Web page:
BAGHDAD -- Army commanders said Wednesday that American military personnel had removed about $12.3 million from huge caches of U.S. currency that were found by fellow soldiers in recent days in an exclusive neighborhood once home to senior Iraqi officials.
Investigators have recovered all of the stolen money, officials said, and commanders have ordered soldiers not to search for more hidden cash in the area where they discovered about $656 million in boxes inside cottages on Friday. Civil affairs officers found an additional $112 million Tuesday inside kennels in the same area.
One commander said three galvanized aluminum boxes containing an additional $12 million found at the cottages were allegedly removed and hidden by five soldiers for several hours before being recovered by investigators Saturday morning.
Those three boxes of cash had not been reported to commanders. With that amount, a total of about $780 million has been found in sealed structures in a tree-lined Tigris River area at the edge of the sprawling Presidential Palace complex in central Baghdad.
The currency apparently was left behind by Baath Party and Republican Guard officials as they fled the U.S. invasion.
Two of the three stolen boxes, each originally containing $4 million in tightly wrapped bundles of $100,000, were still sealed when they were recovered in a stone-lined canal near a mansion, commanders said. The third, which had been pried open, was retrieved near the operating base of soldiers implicated in the thefts.
A soldier with knowledge of the missing money from the opened box near the base had pangs of guilt and told investigators where to find the cash, said Lt. Col. Philip deCamp, who is participating in the investigation. That soldier has been cleared, he said, but five others are still under investigation.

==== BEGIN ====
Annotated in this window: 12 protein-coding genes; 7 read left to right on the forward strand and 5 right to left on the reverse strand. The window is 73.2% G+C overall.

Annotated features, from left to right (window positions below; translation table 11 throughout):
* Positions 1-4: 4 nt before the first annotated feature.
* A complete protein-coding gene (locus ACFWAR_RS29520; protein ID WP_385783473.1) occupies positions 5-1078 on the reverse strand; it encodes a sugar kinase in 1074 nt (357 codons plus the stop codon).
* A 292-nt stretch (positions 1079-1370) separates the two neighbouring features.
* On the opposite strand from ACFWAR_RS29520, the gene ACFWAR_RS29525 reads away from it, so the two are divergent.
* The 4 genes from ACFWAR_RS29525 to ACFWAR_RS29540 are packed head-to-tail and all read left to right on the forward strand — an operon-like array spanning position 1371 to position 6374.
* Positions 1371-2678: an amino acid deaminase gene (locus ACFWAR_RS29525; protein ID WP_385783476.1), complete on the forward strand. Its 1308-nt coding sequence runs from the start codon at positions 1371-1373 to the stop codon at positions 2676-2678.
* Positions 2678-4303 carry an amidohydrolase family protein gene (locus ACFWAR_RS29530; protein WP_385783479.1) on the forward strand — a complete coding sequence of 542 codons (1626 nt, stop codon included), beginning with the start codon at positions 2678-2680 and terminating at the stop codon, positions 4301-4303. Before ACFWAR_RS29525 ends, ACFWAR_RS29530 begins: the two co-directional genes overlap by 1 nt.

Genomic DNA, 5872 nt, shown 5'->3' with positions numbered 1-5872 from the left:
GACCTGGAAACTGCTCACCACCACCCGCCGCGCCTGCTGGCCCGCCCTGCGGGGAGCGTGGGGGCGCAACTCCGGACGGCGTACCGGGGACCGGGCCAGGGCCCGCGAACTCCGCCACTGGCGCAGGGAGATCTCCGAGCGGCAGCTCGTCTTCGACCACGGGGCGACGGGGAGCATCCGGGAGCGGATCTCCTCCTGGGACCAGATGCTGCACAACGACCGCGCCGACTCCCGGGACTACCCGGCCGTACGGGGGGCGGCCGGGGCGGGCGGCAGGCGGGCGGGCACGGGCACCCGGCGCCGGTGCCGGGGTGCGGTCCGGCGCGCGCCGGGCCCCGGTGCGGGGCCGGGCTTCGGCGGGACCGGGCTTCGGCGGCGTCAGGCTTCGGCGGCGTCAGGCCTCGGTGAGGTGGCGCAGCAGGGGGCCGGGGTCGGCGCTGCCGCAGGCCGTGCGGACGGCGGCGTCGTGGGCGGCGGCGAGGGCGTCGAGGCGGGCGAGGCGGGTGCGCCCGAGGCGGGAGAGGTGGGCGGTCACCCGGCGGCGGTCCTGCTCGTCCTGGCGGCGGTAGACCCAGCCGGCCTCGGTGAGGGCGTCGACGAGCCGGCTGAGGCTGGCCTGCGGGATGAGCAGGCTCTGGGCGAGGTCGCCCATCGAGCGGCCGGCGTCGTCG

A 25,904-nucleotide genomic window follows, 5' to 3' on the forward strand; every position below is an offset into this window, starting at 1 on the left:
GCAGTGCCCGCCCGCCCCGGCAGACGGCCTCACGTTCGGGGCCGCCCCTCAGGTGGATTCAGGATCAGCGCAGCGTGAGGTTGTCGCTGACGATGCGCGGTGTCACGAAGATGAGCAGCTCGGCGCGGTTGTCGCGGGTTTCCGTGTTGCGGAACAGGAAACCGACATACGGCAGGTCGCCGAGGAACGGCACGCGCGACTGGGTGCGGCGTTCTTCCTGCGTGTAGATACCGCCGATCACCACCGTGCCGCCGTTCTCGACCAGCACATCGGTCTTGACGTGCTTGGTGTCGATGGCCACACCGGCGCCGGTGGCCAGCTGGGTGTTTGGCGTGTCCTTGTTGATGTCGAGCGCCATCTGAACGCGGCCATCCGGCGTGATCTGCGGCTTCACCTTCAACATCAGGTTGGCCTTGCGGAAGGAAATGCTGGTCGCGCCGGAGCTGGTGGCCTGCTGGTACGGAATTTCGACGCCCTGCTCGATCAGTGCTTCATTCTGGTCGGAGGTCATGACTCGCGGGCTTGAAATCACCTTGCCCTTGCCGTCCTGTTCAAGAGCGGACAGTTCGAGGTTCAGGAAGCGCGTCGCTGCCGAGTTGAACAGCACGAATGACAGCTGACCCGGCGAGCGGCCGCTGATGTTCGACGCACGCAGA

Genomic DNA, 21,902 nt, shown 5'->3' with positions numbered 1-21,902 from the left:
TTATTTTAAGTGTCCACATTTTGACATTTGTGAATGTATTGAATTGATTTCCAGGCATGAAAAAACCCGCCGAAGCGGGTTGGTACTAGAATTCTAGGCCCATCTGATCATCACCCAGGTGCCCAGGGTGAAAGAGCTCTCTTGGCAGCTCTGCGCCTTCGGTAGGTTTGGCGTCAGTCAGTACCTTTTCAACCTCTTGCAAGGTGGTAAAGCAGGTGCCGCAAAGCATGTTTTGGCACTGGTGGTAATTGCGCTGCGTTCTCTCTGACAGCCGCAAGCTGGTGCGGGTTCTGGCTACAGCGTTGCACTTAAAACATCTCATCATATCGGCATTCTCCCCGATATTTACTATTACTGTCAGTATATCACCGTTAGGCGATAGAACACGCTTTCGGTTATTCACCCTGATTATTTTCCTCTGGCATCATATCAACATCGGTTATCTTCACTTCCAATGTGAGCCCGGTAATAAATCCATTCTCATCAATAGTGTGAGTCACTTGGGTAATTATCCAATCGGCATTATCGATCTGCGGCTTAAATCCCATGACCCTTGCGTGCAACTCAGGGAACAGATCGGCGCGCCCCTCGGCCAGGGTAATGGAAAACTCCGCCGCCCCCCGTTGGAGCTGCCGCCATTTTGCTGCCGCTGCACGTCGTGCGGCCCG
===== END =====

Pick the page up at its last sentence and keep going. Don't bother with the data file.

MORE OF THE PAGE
Those five soldiers, who have not been charged, have cooperated with investigators to varying degrees, according to DeCamp. They face actions ranging from a letter of reprimand to a full court martial, which could include prison time.
The soldiers under investigation are from the 10th Engineer Battalion, which is attached to or under what the military calls "operational control" of Task Force 4-64 of the 2nd Brigade. The Times incorrectly reported in Wednesday's editions that the suspects were members of the 4th Battalion, 64th Armored Regiment, which forms the core of Task Force 4-64.
Officials said investigators on Friday recovered $600,000 hidden in a nearby tree and $300,000 in a cooler on a truck carrying the cash to Baghdad's international airport for counting and safekeeping. On Saturday morning, an additional $200,000 was found in a wooded area near the cottage.
The $300,000 had been removed from a box found earlier Friday night in a separate incident. The remaining $800,000 had been removed from the box recovered near the soldiers' base.
No money has been reported missing from the cache found Tuesday inside seven kennels. Like the cottages, the kennels recently had been sealed shut with cinder blocks and concrete.
All the boxes of cash had been sealed with metal rivets and tied with green plastic tags marked "Bank of Jordan."
Tape on the cottage door handles and the kennel locks bore the signature of a Republican Guard general dated March 20, the day the U.S. ground campaign began in Iraq. A slip of paper inside one box said the money inside was stored on March 16 under the orders of former Iraqi President Saddam Hussein.
U.S. officials have said the cash is being held for the interim Iraqi government that is now being set up under U.S. auspices.
Commanders continued Wednesday to praise the conduct of two enlisted men who found the original caches Friday. Sgt. 1st Class Daniel Van Ess and Staff Sgt. Kenneth Buff immediately summoned commanders.
If troops find any more money, DeCamp said, whoever finds it is under orders to immediately secure the area and notify their commanders, who are to summon military police. Soldiers are not to pry open any more boxes.